“I can hear him yelling ‘hey wait a minute, there's women and children in here!’” said Doyle. “Almost instantly there's this huge barrage of gunfire coming from outside."
By the end of the botched raid to search for illegal weapons, four ATF agents and six Branch Davidians were killed in the gunfight.
“Nobody’s getting blamed on their side,” said Doyle. “David gets blamed, we get blamed because we're stupid enough to listen to him or buy into him, they think we're naive and stupid and crazy.”
To this day, many believe the Branch Davidians were brainwashed into committing a mass-suicide orchestrated by Koresh to fulfill an apocalyptic prophecy.
“There’s no time that I can remember being taught that we needed to commit suicide or that we’d make a statement by committing suicide,” said Doy.e
“He (David) didn’t come and say ‘well, God just said none of us are going out, we’ve got to burn ourselves to death,’ or whatever the government says we did, ‘this is the way it’s gotta be,” said Doyle. David never asked anybody to do things without giving them scripts that showed God’s command.”
Although Doyle said he didn’t’ know of any scripture that talks about committing suicide, he did cite stories of sacrifice and commitment to God.
“God is setting the world up, he’s giving them a chance to learn so that they’re not caught on the wrong side when it (the End of Days).”
“If the world doesn’t get the lesson, then God may have to do something else,” said Doyle. “Sometimes he allows violent things to happen to people in the world to wake them up.”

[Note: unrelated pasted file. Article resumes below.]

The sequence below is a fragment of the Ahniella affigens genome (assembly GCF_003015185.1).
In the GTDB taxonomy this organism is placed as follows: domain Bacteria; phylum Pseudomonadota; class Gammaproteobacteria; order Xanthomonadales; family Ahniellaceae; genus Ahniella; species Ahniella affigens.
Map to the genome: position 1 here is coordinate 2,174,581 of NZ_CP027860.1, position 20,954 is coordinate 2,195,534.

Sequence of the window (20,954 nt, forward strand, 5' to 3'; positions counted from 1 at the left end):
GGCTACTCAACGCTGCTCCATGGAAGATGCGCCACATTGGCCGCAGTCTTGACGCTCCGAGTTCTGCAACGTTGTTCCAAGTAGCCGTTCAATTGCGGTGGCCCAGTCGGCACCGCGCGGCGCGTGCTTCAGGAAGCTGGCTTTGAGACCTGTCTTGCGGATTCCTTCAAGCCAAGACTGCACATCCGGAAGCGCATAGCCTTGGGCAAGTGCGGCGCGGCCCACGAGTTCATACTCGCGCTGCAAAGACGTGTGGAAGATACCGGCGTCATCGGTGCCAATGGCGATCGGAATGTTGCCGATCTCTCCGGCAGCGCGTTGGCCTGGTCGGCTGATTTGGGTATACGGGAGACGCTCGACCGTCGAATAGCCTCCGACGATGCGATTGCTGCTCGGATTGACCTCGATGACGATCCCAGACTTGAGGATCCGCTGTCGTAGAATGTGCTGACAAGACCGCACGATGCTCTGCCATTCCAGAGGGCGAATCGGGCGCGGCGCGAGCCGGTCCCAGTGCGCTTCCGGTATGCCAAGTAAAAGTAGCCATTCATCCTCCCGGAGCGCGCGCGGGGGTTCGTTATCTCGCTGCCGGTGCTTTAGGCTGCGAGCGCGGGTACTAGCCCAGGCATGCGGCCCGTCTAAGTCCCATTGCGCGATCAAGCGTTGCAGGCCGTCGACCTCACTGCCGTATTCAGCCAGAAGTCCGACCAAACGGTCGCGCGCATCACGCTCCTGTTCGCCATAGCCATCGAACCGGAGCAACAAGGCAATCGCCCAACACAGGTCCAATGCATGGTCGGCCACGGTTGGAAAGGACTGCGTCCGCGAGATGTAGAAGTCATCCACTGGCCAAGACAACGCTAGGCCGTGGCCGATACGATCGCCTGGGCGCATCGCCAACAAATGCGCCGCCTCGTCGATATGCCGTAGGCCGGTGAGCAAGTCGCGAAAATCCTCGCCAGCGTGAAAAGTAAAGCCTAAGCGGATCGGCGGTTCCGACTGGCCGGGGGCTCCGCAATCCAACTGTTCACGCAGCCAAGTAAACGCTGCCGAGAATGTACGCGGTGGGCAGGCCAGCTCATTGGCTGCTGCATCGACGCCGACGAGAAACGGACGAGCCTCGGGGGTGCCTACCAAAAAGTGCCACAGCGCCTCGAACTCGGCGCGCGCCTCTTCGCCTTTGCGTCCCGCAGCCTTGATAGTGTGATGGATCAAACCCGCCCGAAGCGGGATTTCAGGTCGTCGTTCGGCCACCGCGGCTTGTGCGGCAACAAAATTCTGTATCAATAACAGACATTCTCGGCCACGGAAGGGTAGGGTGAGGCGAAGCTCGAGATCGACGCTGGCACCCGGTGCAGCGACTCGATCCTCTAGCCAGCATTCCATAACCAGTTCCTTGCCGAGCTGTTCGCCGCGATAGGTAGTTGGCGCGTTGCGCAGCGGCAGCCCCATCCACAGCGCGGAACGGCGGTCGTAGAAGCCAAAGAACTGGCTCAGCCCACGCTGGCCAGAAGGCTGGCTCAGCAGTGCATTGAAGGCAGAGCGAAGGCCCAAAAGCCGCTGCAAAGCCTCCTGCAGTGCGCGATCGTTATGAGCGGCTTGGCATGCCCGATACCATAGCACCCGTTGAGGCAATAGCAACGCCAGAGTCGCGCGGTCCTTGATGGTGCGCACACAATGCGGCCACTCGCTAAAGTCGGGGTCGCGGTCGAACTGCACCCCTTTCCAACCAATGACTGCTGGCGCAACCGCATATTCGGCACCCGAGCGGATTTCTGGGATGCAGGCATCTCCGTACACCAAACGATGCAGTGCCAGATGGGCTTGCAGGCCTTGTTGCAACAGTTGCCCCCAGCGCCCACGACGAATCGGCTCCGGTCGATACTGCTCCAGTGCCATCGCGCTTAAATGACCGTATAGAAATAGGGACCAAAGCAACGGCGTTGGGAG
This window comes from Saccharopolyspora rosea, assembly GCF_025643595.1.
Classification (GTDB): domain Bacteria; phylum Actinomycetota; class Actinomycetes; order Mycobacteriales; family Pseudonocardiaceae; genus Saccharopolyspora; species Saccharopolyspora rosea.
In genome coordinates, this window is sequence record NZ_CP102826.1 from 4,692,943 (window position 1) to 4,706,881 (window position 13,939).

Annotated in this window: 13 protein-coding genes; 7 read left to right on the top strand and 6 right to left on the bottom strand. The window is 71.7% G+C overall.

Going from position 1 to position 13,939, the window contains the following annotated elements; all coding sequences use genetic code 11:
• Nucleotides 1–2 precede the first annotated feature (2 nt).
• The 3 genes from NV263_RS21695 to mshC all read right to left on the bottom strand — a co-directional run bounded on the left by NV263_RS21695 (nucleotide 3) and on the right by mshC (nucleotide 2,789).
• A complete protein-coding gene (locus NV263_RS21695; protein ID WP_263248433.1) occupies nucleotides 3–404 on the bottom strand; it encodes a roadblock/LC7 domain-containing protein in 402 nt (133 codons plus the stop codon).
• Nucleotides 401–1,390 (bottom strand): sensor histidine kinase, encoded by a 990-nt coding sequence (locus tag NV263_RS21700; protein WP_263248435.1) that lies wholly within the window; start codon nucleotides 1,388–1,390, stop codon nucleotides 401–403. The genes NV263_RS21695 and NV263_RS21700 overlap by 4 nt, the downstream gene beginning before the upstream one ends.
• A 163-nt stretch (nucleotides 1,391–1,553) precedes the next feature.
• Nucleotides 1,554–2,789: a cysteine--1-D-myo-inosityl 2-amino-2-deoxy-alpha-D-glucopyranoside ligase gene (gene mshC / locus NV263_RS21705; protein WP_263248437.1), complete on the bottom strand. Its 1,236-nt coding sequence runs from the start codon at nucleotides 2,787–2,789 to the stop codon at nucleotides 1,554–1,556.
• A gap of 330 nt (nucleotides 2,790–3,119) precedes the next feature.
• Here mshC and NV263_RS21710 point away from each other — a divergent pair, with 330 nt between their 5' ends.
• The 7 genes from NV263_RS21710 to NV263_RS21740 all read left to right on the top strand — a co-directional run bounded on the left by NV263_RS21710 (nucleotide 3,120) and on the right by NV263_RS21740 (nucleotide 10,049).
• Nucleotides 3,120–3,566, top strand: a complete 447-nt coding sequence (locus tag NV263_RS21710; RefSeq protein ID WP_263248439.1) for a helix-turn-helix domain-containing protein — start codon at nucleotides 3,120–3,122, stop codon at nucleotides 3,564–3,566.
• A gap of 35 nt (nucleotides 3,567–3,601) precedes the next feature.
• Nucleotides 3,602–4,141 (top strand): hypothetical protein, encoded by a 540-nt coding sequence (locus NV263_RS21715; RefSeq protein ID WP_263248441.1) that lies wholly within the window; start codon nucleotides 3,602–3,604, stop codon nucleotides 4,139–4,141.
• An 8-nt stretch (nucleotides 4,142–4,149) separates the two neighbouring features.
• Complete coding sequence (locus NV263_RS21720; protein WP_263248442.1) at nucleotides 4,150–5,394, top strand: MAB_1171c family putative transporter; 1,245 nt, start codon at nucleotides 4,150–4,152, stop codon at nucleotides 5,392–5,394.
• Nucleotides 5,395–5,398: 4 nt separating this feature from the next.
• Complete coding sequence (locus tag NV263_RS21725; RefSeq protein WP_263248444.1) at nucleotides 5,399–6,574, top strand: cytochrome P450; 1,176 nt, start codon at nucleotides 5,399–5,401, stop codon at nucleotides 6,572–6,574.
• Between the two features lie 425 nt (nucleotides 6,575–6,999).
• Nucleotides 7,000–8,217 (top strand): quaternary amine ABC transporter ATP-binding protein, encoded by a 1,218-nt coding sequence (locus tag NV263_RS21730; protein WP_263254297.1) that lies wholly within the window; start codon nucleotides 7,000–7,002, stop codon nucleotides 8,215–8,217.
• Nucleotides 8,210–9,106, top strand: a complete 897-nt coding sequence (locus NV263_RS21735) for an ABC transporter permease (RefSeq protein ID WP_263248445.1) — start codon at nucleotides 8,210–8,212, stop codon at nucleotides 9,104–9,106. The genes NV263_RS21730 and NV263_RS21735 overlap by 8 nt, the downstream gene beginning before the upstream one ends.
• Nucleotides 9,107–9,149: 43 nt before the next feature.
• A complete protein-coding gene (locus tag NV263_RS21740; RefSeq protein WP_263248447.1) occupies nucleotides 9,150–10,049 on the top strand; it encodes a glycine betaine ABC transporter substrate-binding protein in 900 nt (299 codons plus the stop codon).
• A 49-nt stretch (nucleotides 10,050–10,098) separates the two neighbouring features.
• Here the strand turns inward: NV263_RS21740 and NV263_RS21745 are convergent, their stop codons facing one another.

While believes the government did a lot wrong, he said in the end there’s really only one being to blame.
“People say to me ‘are you mad at David?’ I says no. ‘Well who do you blame?’ I says ‘God,’” said Doyle. “God allowed it to happen, doesn't mean I hate him for it, but God could have stopped it but he didn't.”
When asked if he thought Koresh could have stopped it, Doyle said ‘not if you think you’re doing God’s will.’
"Most of the people that stayed in there, stayed in there because they believed that God wanted them to stay,” said Doyle. “Each time we were told we were coming out, they were rejoicing, they were happy about it.”
“I don't think anybody wanted to die."
In total 86 people perished in the siege, most in the fire where only nine from inside survived.
“I never wanted to die, but I never wanted to abandon anybody else either,” said Doyle. “So when I came out, my big concern was ‘I’m the only one,’ you know, I felt bad about it, I felt bad about it the day the trial ended and I walked out of the courtroom and eight or nine of them went to prison.”
“So, ya know, you wish a lot of things were different."
He said Shari had spent most it with him in the chapel until a few days before the final assault.
“They told them (the women) to go back up to their rooms upstairs, and so once she left I never saw her again,” said Doyle. “Sure I miss her, you always wonder in your mind what would she be doing now, what would she be like, what would she have accomplished.”
Had she survived, Shari would be now 43-years-old.
“You beat up on yourself at different times reliving certain things, and I guess you feel responsible for people being with you or in another place at certain times in their life, but it’s all history now, it’s done, my feeling bad about it or saying ‘I wish I would have done so and so,’ that’s not going to fix it, all I can do is remember my little girl growing up to 18 and that was it, she’s always 18, she’s not 43.”
25 years later, Doyle said he continues to tell his version of events because, like Shari, there are ‘souls to be saved.’
“I don't talk to the media to be famous, I talk because there's a truth to be told, there's a truth of what happened, and there's a truth of what I believe,” said Doyle.
“And If I can share it in a way that all of the sudden a light goes on in somebody's head...so be it."
KWTX has reached out to the FBI and ATF and is awaiting comment.